CouchSurfing is an international hospitality network where participants can either host people at their home or stay in others' homes for free. Because of the high degree of trust that is displayed in these interactions, the CouchSurfing community is an ideal place to study a network that heavily relies on trust and trustworthiness.
About the project
We analyzed the available data on American CouchSurfing members from the founding of the organization in 2003 until fall of 2009. There were 4 key findings.
CouchSurfing is a social space that connects people who are different
Whom to trust?
Users make decisions on who to trust based on several factors: women are more cautious in their interactions but are seen as more trustworthy, positive previous experiences with CouchSurfing make people more likely to use it in the future, and hosts scrutinize the web profiles of potential guests more than the reverse.
Host or guest?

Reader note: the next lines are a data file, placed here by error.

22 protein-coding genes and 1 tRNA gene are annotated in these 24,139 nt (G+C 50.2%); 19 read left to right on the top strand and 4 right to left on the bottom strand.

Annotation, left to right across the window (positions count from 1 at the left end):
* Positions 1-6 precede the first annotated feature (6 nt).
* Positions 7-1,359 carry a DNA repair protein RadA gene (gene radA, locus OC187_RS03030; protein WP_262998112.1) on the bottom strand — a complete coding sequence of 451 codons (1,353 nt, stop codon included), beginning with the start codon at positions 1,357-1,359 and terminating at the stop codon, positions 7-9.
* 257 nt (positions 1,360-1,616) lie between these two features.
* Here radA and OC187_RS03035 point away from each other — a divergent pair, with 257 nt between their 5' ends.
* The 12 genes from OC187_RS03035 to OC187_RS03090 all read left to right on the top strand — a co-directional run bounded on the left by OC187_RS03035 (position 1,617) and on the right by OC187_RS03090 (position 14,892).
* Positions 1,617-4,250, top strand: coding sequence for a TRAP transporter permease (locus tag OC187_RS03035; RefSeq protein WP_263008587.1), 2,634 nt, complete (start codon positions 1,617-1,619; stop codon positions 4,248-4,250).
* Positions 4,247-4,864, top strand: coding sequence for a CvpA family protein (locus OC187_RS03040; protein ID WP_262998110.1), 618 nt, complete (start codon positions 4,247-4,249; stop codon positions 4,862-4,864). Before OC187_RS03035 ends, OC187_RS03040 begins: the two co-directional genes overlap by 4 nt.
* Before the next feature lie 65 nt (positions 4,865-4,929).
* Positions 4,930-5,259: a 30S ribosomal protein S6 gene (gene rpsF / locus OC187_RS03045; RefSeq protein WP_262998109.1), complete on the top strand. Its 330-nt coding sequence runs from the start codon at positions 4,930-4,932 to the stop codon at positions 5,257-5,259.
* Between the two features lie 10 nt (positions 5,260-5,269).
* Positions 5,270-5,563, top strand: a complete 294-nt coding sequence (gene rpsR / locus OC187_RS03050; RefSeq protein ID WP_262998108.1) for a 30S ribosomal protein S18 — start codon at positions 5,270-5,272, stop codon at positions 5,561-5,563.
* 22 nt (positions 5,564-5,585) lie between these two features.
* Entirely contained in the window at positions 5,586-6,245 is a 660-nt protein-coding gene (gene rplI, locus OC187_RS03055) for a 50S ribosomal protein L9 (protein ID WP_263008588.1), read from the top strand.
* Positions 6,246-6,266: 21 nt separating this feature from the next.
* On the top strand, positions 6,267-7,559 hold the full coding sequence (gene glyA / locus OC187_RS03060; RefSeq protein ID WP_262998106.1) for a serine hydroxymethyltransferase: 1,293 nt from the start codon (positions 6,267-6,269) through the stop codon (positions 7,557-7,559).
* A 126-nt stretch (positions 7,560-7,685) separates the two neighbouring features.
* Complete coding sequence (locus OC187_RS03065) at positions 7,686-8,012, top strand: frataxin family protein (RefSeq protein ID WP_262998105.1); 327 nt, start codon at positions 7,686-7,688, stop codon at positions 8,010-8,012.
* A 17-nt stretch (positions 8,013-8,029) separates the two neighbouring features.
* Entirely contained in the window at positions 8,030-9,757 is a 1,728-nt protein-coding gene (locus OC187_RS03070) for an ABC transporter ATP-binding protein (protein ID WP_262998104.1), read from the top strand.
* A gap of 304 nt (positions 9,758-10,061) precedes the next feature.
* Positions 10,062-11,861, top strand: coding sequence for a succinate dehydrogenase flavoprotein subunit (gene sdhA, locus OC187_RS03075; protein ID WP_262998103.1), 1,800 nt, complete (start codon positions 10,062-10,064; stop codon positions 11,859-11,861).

Hosts are not frequently guests at others' homes and guests do not frequently choose to host others.
Originally the people who chose to participate in CouchSurfing came from pre-existing friend groups; however, as the organization grew, new friendships and networks formed from within the community of CouchSurfers.
Karen S. Cook is the Ray Lyman Wilbur Professor of Sociology and the Founding Director of the Institute for Research in the Social Sciences at Stanford.
Rense Corten focuses on models for social interaction and cooperation. Rense earned a doctorate in sociology from Utrecht University, where he is currently an associate professor.
Diana Dakhlallah earned her PhD in sociology from Stanford University. She is currently an assistant professor of organizational behavior at McGill University.
Elira Karaja is currently a senior sustainability specialist for the United Nations.
Paolo Parigi's research is in the field of social human behavior and falls into two categories—historical sociology and political sociology. He uses quantitative methods to conduct his research.
Bogdan State completed an ethnographic study of CouchSurfers in four different countries. Bogdan is also pursuing a quantitative model of interpersonal trust, which he hopes to test using CouchSurfing data.